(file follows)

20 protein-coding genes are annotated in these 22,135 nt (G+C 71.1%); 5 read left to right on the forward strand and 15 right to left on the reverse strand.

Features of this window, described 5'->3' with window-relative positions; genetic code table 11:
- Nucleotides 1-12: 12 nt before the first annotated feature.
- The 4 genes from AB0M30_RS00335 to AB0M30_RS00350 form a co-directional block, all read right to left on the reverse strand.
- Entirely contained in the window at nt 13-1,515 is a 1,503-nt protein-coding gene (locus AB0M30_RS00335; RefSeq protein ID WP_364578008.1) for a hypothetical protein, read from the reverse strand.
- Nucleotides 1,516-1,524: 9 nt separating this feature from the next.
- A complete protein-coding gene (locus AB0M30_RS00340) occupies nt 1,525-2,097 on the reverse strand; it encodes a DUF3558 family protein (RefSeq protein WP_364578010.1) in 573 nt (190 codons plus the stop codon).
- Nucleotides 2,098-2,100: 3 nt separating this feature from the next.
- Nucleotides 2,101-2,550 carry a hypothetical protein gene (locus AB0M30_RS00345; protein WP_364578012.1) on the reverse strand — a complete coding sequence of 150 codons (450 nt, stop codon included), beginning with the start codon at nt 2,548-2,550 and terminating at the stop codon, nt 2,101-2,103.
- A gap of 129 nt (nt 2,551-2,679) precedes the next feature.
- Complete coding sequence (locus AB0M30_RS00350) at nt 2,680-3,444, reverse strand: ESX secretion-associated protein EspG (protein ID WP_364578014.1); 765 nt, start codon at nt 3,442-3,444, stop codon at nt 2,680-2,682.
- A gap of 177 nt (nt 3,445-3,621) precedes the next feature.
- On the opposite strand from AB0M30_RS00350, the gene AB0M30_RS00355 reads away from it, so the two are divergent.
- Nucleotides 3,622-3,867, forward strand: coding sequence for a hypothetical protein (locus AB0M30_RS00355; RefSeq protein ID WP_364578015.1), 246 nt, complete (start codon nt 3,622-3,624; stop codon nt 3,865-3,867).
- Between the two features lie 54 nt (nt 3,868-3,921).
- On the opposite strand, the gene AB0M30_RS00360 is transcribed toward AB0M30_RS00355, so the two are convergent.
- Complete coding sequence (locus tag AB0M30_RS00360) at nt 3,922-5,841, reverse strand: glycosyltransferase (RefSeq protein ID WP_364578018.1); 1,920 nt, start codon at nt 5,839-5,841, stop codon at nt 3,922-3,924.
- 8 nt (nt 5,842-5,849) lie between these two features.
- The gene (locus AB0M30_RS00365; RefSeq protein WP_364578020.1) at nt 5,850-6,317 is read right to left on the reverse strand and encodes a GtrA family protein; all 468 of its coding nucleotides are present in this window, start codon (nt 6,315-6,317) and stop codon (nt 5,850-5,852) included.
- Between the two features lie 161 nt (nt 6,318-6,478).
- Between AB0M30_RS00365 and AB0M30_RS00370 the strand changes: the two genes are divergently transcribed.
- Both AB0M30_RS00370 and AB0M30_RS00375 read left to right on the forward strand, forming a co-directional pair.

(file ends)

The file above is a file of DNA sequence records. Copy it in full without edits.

20 protein-coding genes are annotated in these 22,135 nt (G+C 71.1%); 5 read left to right on the forward strand and 15 right to left on the reverse strand.

Features of this window, described 5'->3' with window-relative positions; genetic code table 11:
- Nucleotides 1-12: 12 nt before the first annotated feature.
- The 4 genes from AB0M30_RS00335 to AB0M30_RS00350 form a co-directional block, all read right to left on the reverse strand.
- Entirely contained in the window at nt 13-1,515 is a 1,503-nt protein-coding gene (locus AB0M30_RS00335; RefSeq protein ID WP_364578008.1) for a hypothetical protein, read from the reverse strand.
- Nucleotides 1,516-1,524: 9 nt separating this feature from the next.
- A complete protein-coding gene (locus AB0M30_RS00340) occupies nt 1,525-2,097 on the reverse strand; it encodes a DUF3558 family protein (RefSeq protein WP_364578010.1) in 573 nt (190 codons plus the stop codon).
- Nucleotides 2,098-2,100: 3 nt separating this feature from the next.
- Nucleotides 2,101-2,550 carry a hypothetical protein gene (locus AB0M30_RS00345; protein WP_364578012.1) on the reverse strand — a complete coding sequence of 150 codons (450 nt, stop codon included), beginning with the start codon at nt 2,548-2,550 and terminating at the stop codon, nt 2,101-2,103.
- A gap of 129 nt (nt 2,551-2,679) precedes the next feature.
- Complete coding sequence (locus AB0M30_RS00350) at nt 2,680-3,444, reverse strand: ESX secretion-associated protein EspG (protein ID WP_364578014.1); 765 nt, start codon at nt 3,442-3,444, stop codon at nt 2,680-2,682.
- A gap of 177 nt (nt 3,445-3,621) precedes the next feature.
- On the opposite strand from AB0M30_RS00350, the gene AB0M30_RS00355 reads away from it, so the two are divergent.
- Nucleotides 3,622-3,867, forward strand: coding sequence for a hypothetical protein (locus AB0M30_RS00355; RefSeq protein ID WP_364578015.1), 246 nt, complete (start codon nt 3,622-3,624; stop codon nt 3,865-3,867).
- Between the two features lie 54 nt (nt 3,868-3,921).
- On the opposite strand, the gene AB0M30_RS00360 is transcribed toward AB0M30_RS00355, so the two are convergent.
- Complete coding sequence (locus tag AB0M30_RS00360) at nt 3,922-5,841, reverse strand: glycosyltransferase (RefSeq protein ID WP_364578018.1); 1,920 nt, start codon at nt 5,839-5,841, stop codon at nt 3,922-3,924.
- 8 nt (nt 5,842-5,849) lie between these two features.
- The gene (locus AB0M30_RS00365; RefSeq protein WP_364578020.1) at nt 5,850-6,317 is read right to left on the reverse strand and encodes a GtrA family protein; all 468 of its coding nucleotides are present in this window, start codon (nt 6,315-6,317) and stop codon (nt 5,850-5,852) included.
- Between the two features lie 161 nt (nt 6,318-6,478).
- Between AB0M30_RS00365 and AB0M30_RS00370 the strand changes: the two genes are divergently transcribed.
- Both AB0M30_RS00370 and AB0M30_RS00375 read left to right on the forward strand, forming a co-directional pair.